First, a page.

Pre-embryo genetic screening (PGS) was developed to help weed out embryos containing inherited metabolic disorders and genetic abnormalities prior to implantation. It was thought that PGS could be used to minimize the risk of miscarriage and perhaps even increase live birth rates in older women IVF undergoing .
We have thus far been disappointed in our results obtained using the FISH technique, the procedure performed for PGS for the past decade and a half. But an alternative new technology that was recently developed makes me very excited about PGS once again: Array Comparative Genomic Hybridization (aCGH).
ACGH is a technique actually applied to detect deficiencies and excesses of genetic material in the chromosomes. DNA from a test sample and a normal reference sample are labeled using colored fluorophores that hybridize to several thousand probes. These probes are created from most of the known genes of the genome and placed on a glass slide.
The differential color of the test compared to the normal sample DNA reflects the amount of DNA in the test specimen. It can pick up monosomies, trisomies or significant deletions on an embryo’s chromosomes.
The first baby born from this procedure was in September 2009 to a 41-year old woman. When aCGH is performed on a Blastocyst biopsy, it is effective in screening out mosaicism (mixed cell lines in the same organism). ACGH is 20 percent more sensitive than the best FISH assays with an error rate of two to four percent. Fifty percent of the embryos tested were normal with pregnancy rates exceeding Blast transfers without aCGH screening.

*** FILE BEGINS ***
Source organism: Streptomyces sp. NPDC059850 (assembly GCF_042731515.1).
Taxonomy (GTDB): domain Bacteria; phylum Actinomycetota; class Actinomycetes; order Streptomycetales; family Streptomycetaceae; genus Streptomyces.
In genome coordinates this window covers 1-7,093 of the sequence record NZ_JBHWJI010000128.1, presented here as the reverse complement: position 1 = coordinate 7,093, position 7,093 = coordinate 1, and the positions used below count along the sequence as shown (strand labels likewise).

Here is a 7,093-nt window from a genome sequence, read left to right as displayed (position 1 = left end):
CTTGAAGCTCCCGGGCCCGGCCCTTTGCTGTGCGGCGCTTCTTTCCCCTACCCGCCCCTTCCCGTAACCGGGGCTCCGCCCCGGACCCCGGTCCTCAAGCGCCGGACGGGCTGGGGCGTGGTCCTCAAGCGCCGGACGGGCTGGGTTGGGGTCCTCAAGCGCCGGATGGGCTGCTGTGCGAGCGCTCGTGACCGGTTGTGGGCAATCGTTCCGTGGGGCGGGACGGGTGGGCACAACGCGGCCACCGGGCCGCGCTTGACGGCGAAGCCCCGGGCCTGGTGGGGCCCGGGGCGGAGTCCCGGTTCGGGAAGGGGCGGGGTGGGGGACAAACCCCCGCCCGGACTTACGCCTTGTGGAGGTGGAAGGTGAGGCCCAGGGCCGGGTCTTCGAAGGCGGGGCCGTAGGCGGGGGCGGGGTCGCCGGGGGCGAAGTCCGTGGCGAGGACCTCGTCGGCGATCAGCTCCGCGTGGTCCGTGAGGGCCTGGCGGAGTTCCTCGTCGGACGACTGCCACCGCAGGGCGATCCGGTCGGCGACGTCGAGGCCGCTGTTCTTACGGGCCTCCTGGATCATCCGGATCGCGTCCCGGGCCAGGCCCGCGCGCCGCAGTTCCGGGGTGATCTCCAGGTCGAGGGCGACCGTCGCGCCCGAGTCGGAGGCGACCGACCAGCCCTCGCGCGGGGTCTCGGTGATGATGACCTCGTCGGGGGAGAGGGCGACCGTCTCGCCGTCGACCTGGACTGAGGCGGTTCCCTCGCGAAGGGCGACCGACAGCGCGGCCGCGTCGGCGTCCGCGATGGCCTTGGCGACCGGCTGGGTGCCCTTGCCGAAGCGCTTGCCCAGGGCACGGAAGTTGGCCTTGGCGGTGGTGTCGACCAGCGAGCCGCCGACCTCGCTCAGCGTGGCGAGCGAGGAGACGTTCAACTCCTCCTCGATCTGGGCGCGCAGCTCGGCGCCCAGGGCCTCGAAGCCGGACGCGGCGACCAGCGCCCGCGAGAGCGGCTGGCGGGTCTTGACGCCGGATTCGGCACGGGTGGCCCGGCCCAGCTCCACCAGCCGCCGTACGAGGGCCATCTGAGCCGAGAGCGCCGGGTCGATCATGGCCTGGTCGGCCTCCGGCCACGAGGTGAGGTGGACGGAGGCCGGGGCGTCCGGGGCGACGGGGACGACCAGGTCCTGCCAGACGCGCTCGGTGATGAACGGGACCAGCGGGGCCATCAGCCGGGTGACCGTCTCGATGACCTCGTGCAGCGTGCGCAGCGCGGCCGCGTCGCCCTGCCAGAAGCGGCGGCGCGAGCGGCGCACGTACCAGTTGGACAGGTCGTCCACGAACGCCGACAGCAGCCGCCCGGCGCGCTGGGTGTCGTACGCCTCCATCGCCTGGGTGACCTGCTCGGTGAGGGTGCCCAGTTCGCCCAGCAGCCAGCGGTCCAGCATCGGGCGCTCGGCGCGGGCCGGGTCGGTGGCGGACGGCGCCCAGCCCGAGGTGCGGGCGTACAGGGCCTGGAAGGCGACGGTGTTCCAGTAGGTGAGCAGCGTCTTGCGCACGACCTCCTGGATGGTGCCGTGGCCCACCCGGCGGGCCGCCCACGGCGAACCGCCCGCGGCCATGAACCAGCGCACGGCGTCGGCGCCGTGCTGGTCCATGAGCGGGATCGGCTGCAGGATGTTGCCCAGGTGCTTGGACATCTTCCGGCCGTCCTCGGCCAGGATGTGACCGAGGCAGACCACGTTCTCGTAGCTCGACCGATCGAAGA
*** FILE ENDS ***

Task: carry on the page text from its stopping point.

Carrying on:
So, who could benefit from using this new technology?
- 1. Patients with repeat miscarriages can eliminate up to 90 percent of their miscarriages.
2. Older patients who naturally have a higher percentage of genetically abnormal embryos may now screen for and only transfer their normal embryos.
3. Patients who want to maximize their success with a single embryo transfer.
4. Patients who have experienced repeat implantation failure can be screened for genetically abnormal embryos.
This technology is available for about the same cost as the FISH procedure yet, since it is performed on a Blastocyst, it is safer with less effect on the integrity of the embryo and without significant risk of wrongly identifying abnormal embryos. A concern with FISH is that embryos identified as abnormal can actually result in a normal fetus. This risk is practically eliminated with aCGH and is another reason making it more successful.
I expect PGS will now become a commonly used addition to standard IVF to promote more successful single embryo transfer, improve success in older patients, eliminate miscarriages and treat patients with repeat implantation failure.
We are approaching a new era in IVF. Brace yourselves for a thrilling ride into IVF’s future.